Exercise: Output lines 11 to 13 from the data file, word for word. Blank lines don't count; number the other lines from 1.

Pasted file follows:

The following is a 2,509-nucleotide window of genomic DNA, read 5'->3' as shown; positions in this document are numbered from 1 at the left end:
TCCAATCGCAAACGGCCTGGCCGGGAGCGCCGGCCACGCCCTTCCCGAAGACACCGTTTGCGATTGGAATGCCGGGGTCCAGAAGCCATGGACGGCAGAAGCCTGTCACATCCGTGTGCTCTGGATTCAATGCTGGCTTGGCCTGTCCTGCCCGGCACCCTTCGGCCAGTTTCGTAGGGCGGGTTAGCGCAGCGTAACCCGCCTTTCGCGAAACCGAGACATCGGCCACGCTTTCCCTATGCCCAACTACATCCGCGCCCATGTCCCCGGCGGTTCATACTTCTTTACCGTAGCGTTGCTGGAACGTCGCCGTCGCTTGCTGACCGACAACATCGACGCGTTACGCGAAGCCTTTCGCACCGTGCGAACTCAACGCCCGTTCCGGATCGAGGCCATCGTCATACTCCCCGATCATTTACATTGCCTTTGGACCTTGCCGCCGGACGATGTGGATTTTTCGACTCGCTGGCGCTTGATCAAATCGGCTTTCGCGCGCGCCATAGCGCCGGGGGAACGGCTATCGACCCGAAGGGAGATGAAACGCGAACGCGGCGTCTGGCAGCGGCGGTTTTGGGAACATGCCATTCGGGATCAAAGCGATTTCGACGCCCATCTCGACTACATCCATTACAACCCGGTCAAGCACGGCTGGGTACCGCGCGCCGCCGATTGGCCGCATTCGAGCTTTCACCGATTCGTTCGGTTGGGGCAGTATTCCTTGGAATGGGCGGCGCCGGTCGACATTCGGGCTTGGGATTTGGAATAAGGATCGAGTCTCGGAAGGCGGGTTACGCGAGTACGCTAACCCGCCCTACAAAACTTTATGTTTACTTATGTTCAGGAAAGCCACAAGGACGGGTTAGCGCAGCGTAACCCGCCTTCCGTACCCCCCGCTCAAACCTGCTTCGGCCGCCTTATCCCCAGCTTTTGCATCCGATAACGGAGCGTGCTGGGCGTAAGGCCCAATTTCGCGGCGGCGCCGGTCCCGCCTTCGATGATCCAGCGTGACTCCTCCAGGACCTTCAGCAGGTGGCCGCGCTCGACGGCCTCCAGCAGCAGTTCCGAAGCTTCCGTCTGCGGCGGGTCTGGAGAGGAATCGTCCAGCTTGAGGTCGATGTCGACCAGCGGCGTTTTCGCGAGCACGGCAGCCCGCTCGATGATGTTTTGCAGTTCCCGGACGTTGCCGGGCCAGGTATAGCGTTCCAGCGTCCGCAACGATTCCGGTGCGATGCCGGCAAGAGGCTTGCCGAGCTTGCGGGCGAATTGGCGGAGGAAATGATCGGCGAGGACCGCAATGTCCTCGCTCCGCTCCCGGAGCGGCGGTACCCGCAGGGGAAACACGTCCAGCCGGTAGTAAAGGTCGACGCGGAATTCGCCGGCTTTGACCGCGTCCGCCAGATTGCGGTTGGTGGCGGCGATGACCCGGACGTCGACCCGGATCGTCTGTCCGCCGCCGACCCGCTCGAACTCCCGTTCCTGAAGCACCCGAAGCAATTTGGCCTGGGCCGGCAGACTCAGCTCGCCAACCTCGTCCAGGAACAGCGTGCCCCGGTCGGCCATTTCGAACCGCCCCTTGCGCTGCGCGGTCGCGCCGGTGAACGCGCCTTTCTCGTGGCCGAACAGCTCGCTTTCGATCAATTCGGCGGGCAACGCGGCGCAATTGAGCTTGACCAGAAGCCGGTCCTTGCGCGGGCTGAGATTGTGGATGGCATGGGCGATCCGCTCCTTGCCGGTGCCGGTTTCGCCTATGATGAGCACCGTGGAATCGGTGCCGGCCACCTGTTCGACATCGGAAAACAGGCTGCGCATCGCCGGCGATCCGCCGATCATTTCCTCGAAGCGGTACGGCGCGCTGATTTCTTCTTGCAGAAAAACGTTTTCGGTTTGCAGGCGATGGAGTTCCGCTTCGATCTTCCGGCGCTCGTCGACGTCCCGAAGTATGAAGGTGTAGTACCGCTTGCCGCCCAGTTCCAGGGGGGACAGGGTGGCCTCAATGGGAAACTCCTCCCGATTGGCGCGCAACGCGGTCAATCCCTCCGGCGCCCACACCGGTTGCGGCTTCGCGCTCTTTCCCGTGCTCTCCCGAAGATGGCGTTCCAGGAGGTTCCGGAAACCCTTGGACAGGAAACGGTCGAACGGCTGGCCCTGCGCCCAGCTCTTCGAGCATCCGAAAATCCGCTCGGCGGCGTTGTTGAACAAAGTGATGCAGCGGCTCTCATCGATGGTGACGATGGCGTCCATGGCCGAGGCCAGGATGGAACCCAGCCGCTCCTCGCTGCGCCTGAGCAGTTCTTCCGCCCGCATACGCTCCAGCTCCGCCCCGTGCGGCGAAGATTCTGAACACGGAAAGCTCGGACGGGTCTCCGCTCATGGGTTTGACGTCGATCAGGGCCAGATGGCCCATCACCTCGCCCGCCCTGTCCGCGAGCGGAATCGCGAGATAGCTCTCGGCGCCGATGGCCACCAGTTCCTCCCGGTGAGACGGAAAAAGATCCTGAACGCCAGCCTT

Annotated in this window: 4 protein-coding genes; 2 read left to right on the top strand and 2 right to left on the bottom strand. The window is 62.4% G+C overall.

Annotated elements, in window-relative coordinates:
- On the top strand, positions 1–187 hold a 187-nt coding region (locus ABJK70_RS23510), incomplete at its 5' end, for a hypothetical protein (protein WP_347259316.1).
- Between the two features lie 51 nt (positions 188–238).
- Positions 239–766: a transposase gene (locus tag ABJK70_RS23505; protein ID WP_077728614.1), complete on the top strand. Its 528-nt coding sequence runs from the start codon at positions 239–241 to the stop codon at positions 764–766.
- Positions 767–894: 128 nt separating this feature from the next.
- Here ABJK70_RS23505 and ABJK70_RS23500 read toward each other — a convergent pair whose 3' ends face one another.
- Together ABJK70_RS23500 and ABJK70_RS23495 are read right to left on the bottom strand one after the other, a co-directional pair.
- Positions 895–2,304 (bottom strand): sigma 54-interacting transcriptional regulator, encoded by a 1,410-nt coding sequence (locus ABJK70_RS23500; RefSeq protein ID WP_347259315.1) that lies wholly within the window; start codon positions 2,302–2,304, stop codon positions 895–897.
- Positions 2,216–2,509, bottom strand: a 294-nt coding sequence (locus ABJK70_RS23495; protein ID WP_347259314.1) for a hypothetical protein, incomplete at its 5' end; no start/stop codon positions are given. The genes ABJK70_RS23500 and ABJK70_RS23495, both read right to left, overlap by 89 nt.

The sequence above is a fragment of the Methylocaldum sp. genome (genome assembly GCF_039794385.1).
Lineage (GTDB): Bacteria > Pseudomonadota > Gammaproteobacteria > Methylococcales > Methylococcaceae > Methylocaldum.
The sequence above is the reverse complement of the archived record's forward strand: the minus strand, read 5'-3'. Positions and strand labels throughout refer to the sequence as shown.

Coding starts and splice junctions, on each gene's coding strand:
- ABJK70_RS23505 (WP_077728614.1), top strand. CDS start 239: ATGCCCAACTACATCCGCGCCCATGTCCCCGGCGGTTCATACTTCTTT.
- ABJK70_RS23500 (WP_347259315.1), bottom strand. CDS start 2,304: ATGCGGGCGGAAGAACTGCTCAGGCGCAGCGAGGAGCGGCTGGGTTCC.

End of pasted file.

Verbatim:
- Positions 895–2,304 (bottom strand): sigma 54-interacting transcriptional regulator, encoded by a 1,410-nt coding sequence (locus ABJK70_RS23500; RefSeq protein ID WP_347259315.1) that lies wholly within the window; start codon positions 2,302–2,304, stop codon positions 895–897.
- Positions 2,216–2,509, bottom strand: a 294-nt coding sequence (locus ABJK70_RS23495; protein ID WP_347259314.1) for a hypothetical protein, incomplete at its 5' end; no start/stop codon positions are given. The genes ABJK70_RS23500 and ABJK70_RS23495, both read right to left, overlap by 89 nt.

The sequence above is a fragment of the Methylocaldum sp. genome (genome assembly GCF_039794385.1).